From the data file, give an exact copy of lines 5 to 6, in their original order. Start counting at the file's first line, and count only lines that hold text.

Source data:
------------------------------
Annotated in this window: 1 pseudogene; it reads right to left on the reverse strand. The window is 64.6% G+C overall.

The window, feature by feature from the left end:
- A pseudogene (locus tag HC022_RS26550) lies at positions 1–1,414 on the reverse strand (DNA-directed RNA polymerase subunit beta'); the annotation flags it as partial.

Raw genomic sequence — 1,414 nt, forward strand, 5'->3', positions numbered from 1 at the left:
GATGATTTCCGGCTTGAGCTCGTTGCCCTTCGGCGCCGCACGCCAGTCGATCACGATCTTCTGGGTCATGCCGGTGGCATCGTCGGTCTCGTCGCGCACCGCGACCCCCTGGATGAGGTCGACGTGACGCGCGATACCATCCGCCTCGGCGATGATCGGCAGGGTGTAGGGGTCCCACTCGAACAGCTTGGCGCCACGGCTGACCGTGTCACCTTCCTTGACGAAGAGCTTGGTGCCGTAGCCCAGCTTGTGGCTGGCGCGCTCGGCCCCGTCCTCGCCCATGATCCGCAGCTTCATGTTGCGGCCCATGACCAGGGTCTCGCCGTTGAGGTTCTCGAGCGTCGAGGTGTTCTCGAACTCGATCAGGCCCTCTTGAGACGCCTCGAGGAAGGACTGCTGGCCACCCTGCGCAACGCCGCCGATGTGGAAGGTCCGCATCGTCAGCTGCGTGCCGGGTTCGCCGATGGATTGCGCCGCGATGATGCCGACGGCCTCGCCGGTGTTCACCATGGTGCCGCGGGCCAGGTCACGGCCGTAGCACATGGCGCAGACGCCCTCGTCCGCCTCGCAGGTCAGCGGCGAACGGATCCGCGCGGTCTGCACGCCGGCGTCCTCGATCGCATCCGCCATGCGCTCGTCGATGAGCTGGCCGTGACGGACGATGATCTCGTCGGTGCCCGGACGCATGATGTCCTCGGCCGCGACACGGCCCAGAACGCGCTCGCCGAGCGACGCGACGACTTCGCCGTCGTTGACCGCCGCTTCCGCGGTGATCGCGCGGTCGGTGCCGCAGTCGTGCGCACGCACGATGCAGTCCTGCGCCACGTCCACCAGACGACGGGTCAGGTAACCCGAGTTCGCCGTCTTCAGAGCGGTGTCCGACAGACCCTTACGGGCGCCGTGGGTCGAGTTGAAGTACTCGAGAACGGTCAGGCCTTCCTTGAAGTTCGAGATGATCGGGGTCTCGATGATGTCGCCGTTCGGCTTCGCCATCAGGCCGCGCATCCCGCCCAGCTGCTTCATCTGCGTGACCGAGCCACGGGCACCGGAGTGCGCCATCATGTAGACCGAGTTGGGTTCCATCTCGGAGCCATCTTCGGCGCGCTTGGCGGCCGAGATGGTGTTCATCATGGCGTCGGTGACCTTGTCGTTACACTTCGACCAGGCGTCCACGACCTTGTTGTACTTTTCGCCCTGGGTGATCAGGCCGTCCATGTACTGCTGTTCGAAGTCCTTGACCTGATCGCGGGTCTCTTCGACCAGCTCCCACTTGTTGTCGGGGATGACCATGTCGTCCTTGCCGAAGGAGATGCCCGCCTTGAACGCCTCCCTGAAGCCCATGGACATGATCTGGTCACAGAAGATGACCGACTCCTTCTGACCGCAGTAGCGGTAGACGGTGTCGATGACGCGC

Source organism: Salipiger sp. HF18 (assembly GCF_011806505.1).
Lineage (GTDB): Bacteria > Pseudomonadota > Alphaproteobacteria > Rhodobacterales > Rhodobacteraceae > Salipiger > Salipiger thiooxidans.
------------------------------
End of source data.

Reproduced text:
GATGATTTCCGGCTTGAGCTCGTTGCCCTTCGGCGCCGCACGCCAGTCGATCACGATCTTCTGGGTCATGCCGGTGGCATCGTCGGTCTCGTCGCGCACCGCGACCCCCTGGATGAGGTCGACGTGACGCGCGATACCATCCGCCTCGGCGATGATCGGCAGGGTGTAGGGGTCCCACTCGAACAGCTTGGCGCCACGGCTGACCGTGTCACCTTCCTTGACGAAGAGCTTGGTGCCGTAGCCCAGCTTGTGGCTGGCGCGCTCGGCCCCGTCCTCGCCCATGATCCGCAGCTTCATGTTGCGGCCCATGACCAGGGTCTCGCCGTTGAGGTTCTCGAGCGTCGAGGTGTTCTCGAACTCGATCAGGCCCTCTTGAGACGCCTCGAGGAAGGACTGCTGGCCACCCTGCGCAACGCCGCCGATGTGGAAGGTCCGCATCGTCAGCTGCGTGCCGGGTTCGCCGATGGATTGCGCCGCGATGATGCCGACGGCCTCGCCGGTGTTCACCATGGTGCCGCGGGCCAGGTCACGGCCGTAGCACATGGCGCAGACGCCCTCGTCCGCCTCGCAGGTCAGCGGCGAACGGATCCGCGCGGTCTGCACGCCGGCGTCCTCGATCGCATCCGCCATGCGCTCGTCGATGAGCTGGCCGTGACGGACGATGATCTCGTCGGTGCCCGGACGCATGATGTCCTCGGCCGCGACACGGCCCAGAACGCGCTCGCCGAGCGACGCGACGACTTCGCCGTCGTTGACCGCCGCTTCCGCGGTGATCGCGCGGTCGGTGCCGCAGTCGTGCGCACGCACGATGCAGTCCTGCGCCACGTCCACCAGACGACGGGTCAGGTAACCCGAGTTCGCCGTCTTCAGAGCGGTGTCCGACAGACCCTTACGGGCGCCGTGGGTCGAGTTGAAGTACTCGAGAACGGTCAGGCCTTCCTTGAAGTTCGAGATGATCGGGGTCTCGATGATGTCGCCGTTCGGCTTCGCCATCAGGCCGCGCATCCCGCCCAGCTGCTTCATCTGCGTGACCGAGCCACGGGCACCGGAGTGCGCCATCATGTAGACCGAGTTGGGTTCCATCTCGGAGCCATCTTCGGCGCGCTTGGCGGCCGAGATGGTGTTCATCATGGCGTCGGTGACCTTGTCGTTACACTTCGACCAGGCGTCCACGACCTTGTTGTACTTTTCGCCCTGGGTGATCAGGCCGTCCATGTACTGCTGTTCGAAGTCCTTGACCTGATCGCGGGTCTCTTCGACCAGCTCCCACTTGTTGTCGGGGATGACCATGTCGTCCTTGCCGAAGGAGATGCCCGCCTTGAACGCCTCCCTGAAGCCCATGGACATGATCTGGTCACAGAAGATGACCGACTCCTTCTGACCGCAGTAGCGGTAGACGGTGTCGATGACGCGC

Source organism: Salipiger sp. HF18 (assembly GCF_011806505.1).